“CRX is almost certainly an odd option for a band name, but to me it sums up what our music sounds like.” Strokes guitarist Nick Valensi is explaining the origins of the name for his new side band.
It grew out of an ancient Roland CR-78 drum machine that Valensi employed on CRX’s new album, New Skin. But at some point the initials became a sort of studio shorthand for the vibe the guitarist was after.
Crunchy and concise are words that possibly ideal describe the ten tight tunes that comprise New Skin. They veer from new wavey energy pop euphoria to a darker strain of challenging-hitting rock. The widespread denominators are Valensi’s plaintive lead vocals—heard for the first time on this disc—and a bright, spiky palette of guitar sounds. All played by Valensi, the guitars muscle their way into the foreground, meshing and colliding in a gritty explosion of sound.
The songs on New Skin grew out of a need on Valensi’s portion to get back to the sort of small, gritty rock venues where the Strokes 1st rose to fame in the early 2000s.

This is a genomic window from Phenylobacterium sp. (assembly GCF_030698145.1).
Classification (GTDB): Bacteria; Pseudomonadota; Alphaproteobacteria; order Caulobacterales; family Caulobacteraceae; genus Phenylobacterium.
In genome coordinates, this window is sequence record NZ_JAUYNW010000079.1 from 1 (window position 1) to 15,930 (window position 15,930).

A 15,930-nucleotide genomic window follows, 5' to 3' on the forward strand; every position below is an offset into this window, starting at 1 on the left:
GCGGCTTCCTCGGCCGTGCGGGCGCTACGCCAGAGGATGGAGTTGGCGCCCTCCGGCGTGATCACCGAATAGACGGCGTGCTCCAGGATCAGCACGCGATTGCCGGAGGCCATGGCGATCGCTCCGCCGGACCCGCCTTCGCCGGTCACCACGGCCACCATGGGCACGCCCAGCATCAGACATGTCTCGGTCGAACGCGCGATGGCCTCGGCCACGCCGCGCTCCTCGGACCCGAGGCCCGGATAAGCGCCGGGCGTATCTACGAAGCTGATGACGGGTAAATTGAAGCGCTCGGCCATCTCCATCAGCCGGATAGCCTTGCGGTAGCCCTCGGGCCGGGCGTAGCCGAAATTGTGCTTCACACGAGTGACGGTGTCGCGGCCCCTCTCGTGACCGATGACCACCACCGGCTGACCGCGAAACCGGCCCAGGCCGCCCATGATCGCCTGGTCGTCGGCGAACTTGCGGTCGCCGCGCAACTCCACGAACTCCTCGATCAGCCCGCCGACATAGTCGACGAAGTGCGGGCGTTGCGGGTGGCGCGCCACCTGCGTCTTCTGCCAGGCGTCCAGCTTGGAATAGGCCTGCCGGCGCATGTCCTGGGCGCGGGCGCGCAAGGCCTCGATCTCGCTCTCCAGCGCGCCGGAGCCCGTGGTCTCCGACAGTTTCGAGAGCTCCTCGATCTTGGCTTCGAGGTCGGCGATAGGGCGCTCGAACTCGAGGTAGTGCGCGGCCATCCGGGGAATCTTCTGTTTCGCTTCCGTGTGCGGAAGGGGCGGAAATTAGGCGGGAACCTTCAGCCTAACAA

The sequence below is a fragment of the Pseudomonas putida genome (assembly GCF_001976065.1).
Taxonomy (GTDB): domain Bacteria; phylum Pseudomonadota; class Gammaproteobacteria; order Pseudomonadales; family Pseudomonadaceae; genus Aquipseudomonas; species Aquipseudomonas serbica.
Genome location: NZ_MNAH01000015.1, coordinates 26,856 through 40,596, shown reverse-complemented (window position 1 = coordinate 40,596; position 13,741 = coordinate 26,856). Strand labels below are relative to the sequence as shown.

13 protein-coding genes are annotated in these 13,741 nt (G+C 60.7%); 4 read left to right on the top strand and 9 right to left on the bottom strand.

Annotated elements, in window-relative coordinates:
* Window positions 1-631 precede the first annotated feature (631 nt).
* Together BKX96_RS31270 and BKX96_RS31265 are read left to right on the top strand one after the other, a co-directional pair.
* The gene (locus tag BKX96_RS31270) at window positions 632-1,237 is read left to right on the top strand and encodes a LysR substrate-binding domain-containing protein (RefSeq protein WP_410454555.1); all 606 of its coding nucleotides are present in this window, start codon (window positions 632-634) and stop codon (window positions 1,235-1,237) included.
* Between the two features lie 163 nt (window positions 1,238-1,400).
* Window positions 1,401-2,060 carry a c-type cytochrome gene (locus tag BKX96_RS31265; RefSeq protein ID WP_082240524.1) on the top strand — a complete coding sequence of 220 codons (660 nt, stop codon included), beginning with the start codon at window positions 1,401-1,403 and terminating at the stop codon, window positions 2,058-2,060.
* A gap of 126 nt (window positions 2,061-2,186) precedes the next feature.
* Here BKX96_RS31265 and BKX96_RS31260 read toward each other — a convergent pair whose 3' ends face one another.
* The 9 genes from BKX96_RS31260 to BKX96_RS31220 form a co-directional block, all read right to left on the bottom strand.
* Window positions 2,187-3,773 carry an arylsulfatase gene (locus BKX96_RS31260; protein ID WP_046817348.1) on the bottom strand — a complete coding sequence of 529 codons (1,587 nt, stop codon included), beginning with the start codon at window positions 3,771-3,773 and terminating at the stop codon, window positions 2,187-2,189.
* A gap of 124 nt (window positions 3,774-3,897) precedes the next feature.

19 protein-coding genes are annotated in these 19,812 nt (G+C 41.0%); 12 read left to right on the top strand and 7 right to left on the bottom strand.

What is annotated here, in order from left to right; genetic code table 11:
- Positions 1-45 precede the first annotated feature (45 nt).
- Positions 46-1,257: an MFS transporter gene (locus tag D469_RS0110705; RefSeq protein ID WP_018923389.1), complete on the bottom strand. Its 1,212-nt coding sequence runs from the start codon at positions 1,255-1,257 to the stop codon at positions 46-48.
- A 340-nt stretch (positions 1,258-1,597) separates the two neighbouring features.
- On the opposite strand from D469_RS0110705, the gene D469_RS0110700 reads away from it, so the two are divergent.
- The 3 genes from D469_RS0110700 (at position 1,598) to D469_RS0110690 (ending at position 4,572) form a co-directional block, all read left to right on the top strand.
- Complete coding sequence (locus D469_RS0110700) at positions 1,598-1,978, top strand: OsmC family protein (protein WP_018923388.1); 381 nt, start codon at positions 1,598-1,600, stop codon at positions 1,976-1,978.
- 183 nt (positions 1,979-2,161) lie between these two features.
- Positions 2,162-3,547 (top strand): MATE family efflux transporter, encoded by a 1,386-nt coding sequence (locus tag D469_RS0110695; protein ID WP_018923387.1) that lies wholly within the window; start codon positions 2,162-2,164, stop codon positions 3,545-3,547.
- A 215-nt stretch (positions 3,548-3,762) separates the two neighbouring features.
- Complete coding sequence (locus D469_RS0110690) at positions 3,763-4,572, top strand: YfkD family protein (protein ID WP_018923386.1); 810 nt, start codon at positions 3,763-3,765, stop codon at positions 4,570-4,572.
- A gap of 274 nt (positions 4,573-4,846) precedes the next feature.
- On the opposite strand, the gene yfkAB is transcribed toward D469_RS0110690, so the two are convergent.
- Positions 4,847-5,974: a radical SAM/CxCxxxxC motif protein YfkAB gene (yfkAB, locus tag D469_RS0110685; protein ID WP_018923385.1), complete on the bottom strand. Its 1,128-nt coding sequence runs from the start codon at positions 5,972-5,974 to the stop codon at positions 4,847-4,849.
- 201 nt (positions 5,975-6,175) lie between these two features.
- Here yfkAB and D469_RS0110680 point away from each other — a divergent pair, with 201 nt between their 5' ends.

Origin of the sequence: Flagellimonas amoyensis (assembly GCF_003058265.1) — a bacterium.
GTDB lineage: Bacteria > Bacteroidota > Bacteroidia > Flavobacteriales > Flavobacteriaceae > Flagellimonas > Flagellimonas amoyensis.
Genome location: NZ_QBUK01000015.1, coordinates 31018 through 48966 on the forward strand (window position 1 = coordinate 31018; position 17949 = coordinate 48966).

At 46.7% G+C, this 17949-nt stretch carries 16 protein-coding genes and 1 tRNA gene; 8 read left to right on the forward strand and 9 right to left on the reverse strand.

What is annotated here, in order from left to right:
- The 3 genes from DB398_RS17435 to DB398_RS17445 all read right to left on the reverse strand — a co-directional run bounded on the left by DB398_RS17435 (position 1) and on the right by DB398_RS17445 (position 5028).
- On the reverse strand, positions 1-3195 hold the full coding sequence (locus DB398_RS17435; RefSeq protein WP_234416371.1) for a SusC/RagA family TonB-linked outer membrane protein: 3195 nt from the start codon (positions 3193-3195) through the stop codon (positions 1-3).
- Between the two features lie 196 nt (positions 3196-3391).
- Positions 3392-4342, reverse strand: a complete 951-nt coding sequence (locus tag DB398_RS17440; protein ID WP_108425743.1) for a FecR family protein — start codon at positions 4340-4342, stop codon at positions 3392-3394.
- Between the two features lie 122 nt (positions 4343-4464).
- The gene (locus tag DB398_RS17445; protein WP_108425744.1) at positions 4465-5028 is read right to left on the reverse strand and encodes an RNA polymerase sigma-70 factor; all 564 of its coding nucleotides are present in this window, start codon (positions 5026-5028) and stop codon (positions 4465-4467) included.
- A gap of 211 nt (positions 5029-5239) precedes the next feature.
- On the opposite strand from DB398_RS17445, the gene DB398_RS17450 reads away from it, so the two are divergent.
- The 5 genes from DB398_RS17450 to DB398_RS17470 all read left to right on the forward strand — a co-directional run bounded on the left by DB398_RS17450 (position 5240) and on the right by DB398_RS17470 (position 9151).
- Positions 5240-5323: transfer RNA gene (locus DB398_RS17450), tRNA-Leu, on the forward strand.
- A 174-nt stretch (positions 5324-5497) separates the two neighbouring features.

“I’ve been on so a lot of big festival stages,” he says. “I missed becoming on a tiny club or theater stage. So I began writing songs with the intention of singing on them for the 1st time, and also writing lyrics for the initial time in my life. My idea at 1st was to have some thing a tiny heavier and a bit more aggressive than the Strokes, like early Metallica stuff, just a Kill ’Em All type of vibe. That and early Guns N’ Roses have constantly been a huge influence on my guitar playing. But then other songs began coming out that felt a lot more on the energy pop side of things—like the Cars, Elvis Costello and Inexpensive Trick, which have also been huge influences.”
At 1st Valensi was concerned that these two stylistic directions would clash. But New Skin’s producer, rock polymath Josh Homme, convinced him that the tune stack’s diversity is its strength. Which is certainly the case. Valensi recorded significantly of New Skin at Homme’s Pink Duck Studios in Burbank. He played all the instruments except for drums on the recordings. But in the time considering that then, CRX has evolved into a full 5-piece band touring across the U.S. and Europe.
Does this imply the Strokes are on hiatus? “Not at all,” says Valensi. “In amongst a lot of side projects, we’re actually writing a new album. We hope to have it prepared subsequent year.”
But for now, Valensi is relishing his center-stage function with CRX.